4. Calculate the subsequent increase in condensate mass ow rate over the next element dz

using Equation (6).

5. Calculate the new condensate column diameter d and velocity v using Equations (5)

and (1).

6. Calculate the new condensate temperature prole and mean condensate temperature using

Equations (8) and (11), respectively.

7. Repeat steps 36 for the next element dz until z=Z, the vertical distance between tubes.

Honda et al. (1989) reported measurements of inundation temperatures for condensation of

R-113. A small cup containing two thermocouples was used to catch the draining condensate at

various positions below the condensing tube. There was some diculty in collecting falling

condensate in the measuring cup due to vapour shear causing the condensate column to move

around randomly. It should be noted, therefore, that this method is subject to considerable

uncertainty and the resulting data should be viewed with caution.

In order to compare the results of Honda et al. (1989) with the present analysis the initial

mass ow rate in one column of condensate, m0 was calculated from

m0 Gl

12

where G is the mass ow rate of condensate draining from the bottom of the tube divided by the

tube length and l is the spacing between drainage sites, which here is assumed to be equal to the

well known Taylor instability wavelength as follows:

s

2s

l 2p

13

rg

An estimate is also needed of Tbo, the initial temperature of the draining condensate. Two

methods were used for this. In the rst Tbo was taken as the bulk mean temperature of the

condensate assuming laminar ow around the tube and using the assumptions of the Nusselt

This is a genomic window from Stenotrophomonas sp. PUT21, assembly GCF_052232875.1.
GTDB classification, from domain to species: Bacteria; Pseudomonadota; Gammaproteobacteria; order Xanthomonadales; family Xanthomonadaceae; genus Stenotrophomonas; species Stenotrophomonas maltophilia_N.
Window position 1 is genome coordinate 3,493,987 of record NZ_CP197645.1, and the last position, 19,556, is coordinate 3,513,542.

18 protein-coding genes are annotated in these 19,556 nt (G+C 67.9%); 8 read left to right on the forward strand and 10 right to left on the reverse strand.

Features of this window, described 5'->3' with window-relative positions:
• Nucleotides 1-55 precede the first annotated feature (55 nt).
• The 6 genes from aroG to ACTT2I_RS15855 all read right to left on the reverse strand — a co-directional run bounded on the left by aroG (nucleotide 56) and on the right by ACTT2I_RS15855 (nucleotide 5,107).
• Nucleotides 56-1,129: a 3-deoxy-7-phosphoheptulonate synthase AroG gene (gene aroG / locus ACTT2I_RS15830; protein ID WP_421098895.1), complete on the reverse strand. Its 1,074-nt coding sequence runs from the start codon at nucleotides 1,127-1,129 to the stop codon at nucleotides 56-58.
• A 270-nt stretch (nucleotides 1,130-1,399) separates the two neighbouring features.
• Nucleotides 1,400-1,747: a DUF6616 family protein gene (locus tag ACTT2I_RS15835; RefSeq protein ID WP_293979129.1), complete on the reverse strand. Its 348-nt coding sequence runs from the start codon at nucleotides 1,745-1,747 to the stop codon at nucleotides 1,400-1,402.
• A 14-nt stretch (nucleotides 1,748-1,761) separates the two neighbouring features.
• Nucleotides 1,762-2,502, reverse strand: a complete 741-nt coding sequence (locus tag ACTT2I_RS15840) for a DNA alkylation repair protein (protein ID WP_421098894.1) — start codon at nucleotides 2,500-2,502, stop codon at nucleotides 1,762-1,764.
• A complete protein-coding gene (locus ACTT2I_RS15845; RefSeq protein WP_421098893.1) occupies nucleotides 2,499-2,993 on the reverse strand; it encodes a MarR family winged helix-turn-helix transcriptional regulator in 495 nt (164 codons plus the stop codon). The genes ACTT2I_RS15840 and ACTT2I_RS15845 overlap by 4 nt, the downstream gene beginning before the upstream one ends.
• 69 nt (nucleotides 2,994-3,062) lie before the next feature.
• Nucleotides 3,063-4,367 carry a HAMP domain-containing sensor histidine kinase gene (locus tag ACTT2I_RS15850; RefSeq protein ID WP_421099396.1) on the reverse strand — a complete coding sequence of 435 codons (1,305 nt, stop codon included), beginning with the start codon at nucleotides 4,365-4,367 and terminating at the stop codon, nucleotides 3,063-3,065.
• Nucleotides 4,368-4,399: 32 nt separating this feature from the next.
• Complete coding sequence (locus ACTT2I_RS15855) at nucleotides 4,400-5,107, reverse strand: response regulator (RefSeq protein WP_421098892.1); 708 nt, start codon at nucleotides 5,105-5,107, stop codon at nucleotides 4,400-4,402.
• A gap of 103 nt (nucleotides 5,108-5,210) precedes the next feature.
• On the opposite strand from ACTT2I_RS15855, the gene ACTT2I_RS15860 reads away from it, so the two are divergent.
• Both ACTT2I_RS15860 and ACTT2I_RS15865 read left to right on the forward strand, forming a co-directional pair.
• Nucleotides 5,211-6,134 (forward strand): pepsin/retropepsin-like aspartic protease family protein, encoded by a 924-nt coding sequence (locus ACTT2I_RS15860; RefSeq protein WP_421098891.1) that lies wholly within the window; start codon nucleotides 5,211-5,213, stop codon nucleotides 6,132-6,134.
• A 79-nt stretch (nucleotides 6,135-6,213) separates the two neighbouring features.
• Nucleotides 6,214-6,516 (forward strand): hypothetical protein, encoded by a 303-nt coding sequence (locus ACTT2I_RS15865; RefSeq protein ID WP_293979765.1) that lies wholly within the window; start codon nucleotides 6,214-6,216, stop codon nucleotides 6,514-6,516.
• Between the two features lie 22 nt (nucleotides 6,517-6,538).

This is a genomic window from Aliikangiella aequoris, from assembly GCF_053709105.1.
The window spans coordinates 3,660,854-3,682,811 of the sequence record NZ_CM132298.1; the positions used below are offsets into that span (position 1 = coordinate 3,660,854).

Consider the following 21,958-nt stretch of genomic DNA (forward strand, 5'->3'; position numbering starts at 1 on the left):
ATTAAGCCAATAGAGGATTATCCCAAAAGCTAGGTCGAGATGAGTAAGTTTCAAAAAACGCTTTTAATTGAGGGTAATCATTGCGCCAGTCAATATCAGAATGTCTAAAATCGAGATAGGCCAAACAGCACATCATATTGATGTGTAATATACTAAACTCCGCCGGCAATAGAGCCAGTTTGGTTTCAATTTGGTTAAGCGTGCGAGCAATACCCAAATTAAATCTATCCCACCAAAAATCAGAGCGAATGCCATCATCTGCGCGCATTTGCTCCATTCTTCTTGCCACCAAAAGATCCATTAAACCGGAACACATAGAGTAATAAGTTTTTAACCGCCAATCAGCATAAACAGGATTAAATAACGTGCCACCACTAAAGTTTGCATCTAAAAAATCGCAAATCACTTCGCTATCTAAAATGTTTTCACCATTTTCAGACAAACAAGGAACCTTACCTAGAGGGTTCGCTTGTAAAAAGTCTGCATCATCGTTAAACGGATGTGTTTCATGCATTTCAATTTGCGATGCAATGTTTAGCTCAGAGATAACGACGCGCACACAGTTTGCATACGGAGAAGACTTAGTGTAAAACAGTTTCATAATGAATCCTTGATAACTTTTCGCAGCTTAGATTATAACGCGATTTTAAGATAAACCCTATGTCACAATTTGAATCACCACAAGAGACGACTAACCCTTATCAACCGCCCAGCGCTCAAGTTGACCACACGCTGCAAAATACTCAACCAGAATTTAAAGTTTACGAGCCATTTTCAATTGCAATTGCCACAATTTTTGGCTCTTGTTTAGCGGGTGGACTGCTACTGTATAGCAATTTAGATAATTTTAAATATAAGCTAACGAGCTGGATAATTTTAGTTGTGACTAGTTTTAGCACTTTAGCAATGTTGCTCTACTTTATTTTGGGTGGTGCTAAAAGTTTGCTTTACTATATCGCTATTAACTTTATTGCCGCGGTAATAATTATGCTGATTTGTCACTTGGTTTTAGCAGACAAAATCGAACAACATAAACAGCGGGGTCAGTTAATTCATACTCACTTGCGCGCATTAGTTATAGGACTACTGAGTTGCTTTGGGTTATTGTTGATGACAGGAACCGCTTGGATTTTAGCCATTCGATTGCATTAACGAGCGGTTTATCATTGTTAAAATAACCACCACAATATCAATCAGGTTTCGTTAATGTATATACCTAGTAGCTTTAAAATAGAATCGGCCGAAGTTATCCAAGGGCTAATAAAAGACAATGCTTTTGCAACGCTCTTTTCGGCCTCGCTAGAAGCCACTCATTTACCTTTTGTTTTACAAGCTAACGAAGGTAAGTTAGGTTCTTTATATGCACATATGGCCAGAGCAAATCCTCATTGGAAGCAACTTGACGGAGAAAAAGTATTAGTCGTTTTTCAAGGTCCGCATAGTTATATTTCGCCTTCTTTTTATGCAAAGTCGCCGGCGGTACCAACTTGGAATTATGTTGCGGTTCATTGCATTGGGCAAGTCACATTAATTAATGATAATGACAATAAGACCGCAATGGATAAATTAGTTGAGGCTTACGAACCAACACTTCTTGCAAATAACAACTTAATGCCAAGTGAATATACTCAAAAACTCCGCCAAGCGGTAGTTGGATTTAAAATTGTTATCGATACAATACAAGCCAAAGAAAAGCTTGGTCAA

(1916) approach, which predicts a parabolic velocity gradient and linear temperature gradient in

Copyright # 2005 John Wiley & Sons, Ltd.

917

Ref = 520, T = 23.0 K

0

10

15

z / mm

Tbz / K

(a)

324

323

322

321

320

319

318

317

316

315

314

Tbz / K

Tbz / K

CONDENSATION OF VAPOUR

324

323

322

321

320

319

318

317

316

315

314

20

25

324

323

322

321

320

319

318

317

316

315

314

Ref = 660, T = 22.6 K

0

10

15

20

25

z / mm

(b)

Ref = 880, T = 20.4 K

0

10

15

20

25

z / mm

(c)

Figure 2. Comparison of present model (lines) with data of Honda et al. (1989) (points) using initial bulk

mean temperature from laminar theory: (a) Tv=323.45 K, Uv=4.3 m s1; (b) Tv=323.45 K, Uv=7.9 m s1;

and (c) Tv=323.45 K, Uv=11.9 m s1.

Tbo Tv 38 DT

14

where Tv is the vapour temperature and DT the vapour-side temperature dierence (vapour

temperature minus tube wall temperature). In the second method Tbo was estimated by

extrapolating the experimental data of Honda et al. (1989) back to z=0.

Figures 2 and 3 compare the experimental data of Honda et al. (1989) with the present

analysis using the above two methods of estimating the initial bulk temperature of the draining

condensate. From Figure 2 it can be seen that the bulk mean temperature calculated using the

laminar lm model (Equation (14)) gives relatively good agreement with the measurements at

low to moderate mass ow rates (i.e. low to moderate lm Reynolds numbers) but

underestimates the temperature of the draining condensate by up to 6 K at the higher mass

ow rates (i.e. lm Reynolds numbers above about 600). The disagreement between theory and

experiment is greatest when both condensate mass ow rate and vapour velocity are high. Both